Happy Cups are produced locally as that is most beneficial for the environment since CO2 emission by transport is reduced. The natural resources and thereafter created PHA were previously imported out of China, but now come from Europe.
PHA, is short for polyhydroxyalkanoate. The naturally occurring polymer is a biodegradable alternative to plastic derived from fossil fuels. The material dissolves in the sea, in soil water and in the ground. What remains are CO2 and minerals, which are food supplements for microorganisms. Crops such as corn, cassava or sugar beet can be converted into PHA. This is done by allowing bacteria to eat the sugar-rich crops, these bacteria thereafter convert the sugars into long polymers (plastics) of PHA. These pieces of PHA are then collected to produce granulate, the building blocks of a BIOCUP!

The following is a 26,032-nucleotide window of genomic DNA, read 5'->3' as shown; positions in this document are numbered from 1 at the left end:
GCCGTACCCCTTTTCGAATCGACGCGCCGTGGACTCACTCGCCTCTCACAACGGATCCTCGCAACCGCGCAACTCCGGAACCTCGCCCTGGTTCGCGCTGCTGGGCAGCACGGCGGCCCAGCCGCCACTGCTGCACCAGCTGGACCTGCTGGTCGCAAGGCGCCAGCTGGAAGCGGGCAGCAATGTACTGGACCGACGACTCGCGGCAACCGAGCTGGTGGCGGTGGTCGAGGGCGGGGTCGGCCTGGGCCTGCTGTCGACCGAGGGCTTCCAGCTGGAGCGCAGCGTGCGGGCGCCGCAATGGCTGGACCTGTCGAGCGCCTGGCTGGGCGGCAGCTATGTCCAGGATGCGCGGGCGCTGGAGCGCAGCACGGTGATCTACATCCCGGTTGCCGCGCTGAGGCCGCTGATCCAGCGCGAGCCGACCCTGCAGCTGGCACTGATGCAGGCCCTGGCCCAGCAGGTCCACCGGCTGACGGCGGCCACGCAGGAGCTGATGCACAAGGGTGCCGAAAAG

MOULDING THE FUTURE
In the journey of becoming a Biocup, the PHA granulate is passed onto a moulding company. They turn the granulate into usable plastics such as a Happy Cups This is done by heating the PHA granulate and then moulding it into the right shape.
Van Hall Larenstein is researching the possibilities of making PHA and Happy Cups even more environmentally friendly. For example, by using wastewater as a source of organic material to feed the PHA-producing bacteria. So far, a Life Cycle Assessment has shown that PHA has less impact on the environment than PP-R, PET or PC plastics. It is not only sustainable, but also unique in the world!
JOURNEY TO A FESTIVAL